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Why did USC buy a church and what will it be used for?

It's not a brand new tech center or a multimillion dollar facility that has students on USC's campus excited. Instead, a decades-old church is the focus.

COLUMBIA, S.C. — Some USC students are buzzing about a new space that's different from any other building on campus.  

Kris Phelps is a Lexington native and now a senior at USC's School of Music. He studies jazz and is excited about the new space soon to open for the jazz program. 

Currently doing class inside the facilities on Assembly Street, he says the limited practice space can get crowded. Now, he is excited to hear the school is investing in a new place for him and classmates.

"We can definitely use that space to fill it up with a lot of instruments equipment and be able to practice whenever we want to." He says he is "super excited to be able to play there, excited to perform and practice there."

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The new space sits directly across the current building at the Green Street Methodist Church. The school has had a long relationship with the church, having concerts and events inside the sanctuary. According to a University spokesperson, "Since 2009, joint community outreach efforts have included hosting school concerts and children’s music lessons in the church, which is located near the school on the corner of Greene and Assembly Streets."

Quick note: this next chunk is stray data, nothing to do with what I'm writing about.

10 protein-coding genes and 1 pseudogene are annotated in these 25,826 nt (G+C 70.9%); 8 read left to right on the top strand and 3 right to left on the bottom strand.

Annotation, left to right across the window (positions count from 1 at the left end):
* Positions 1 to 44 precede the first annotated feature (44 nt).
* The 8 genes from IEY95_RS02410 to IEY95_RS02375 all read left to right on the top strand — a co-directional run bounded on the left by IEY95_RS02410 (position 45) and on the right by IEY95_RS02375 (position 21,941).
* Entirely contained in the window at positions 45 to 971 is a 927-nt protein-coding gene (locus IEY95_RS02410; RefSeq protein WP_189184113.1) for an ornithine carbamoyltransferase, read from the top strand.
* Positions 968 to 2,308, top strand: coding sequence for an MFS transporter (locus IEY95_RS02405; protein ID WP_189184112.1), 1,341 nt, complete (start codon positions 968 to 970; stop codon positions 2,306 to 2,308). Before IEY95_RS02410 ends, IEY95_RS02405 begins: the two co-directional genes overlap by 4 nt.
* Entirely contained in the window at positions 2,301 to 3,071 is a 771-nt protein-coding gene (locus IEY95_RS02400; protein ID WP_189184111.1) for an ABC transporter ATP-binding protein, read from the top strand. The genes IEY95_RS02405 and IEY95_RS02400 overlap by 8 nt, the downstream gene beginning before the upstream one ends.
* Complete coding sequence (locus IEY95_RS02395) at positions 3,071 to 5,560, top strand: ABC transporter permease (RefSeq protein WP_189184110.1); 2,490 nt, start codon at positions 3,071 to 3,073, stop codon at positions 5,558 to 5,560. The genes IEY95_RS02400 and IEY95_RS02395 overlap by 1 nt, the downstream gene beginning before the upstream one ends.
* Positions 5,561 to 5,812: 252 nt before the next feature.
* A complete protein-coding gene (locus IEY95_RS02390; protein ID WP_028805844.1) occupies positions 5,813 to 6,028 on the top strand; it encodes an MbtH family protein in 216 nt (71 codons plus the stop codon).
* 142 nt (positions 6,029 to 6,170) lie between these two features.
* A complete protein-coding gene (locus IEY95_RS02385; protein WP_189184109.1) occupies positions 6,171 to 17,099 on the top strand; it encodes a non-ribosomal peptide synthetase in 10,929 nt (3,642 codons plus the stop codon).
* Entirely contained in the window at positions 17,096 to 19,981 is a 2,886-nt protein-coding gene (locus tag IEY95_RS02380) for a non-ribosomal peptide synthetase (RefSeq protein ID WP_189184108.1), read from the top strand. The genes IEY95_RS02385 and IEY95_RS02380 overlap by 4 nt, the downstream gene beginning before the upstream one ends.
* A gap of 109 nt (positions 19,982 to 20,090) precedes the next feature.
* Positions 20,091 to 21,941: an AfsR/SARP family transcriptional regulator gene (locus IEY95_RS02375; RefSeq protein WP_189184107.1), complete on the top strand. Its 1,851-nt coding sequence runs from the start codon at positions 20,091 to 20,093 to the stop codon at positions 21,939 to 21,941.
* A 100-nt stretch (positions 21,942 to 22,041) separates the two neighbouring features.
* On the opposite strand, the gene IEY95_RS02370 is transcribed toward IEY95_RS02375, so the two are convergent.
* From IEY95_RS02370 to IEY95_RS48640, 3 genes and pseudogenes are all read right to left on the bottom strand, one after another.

The school says the building was originally purchased by the school in 2020 for $1.1 million and renovations began in August that will total $2.5 million. The music school dean, Tayloe Harding, says the money is being given to the school from USC in addition to some donations. He adds that no extra charges will fall to students as a result. 

He spoke about his plan for the building's future as the headquarters for the school's jazz program-

"the vision of course is to make it a school of music functional space that will allow us to meet space demands that we have...and the jazz program will move, lock stock and barrel over there."

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Rev. Lex McDonald was the pastor at Green Street from 2019-2022. Being part of the early discussions, he said it was quickly apparent that with the church's small congregation and modest budget, it would be difficult to keep the building in operation entirely under their control.

"The building had fallen into a little bit of disrepair, and so now they're very excited about the building being fully renovated."

He adds that there is an agreement between the church and school that church members will still have access to the building and once renovations are complete, Sunday services will take place inside.

Harding says the project will be done in two phases with the first being complete in the spring and the expectation that students could be inside by next fall. 

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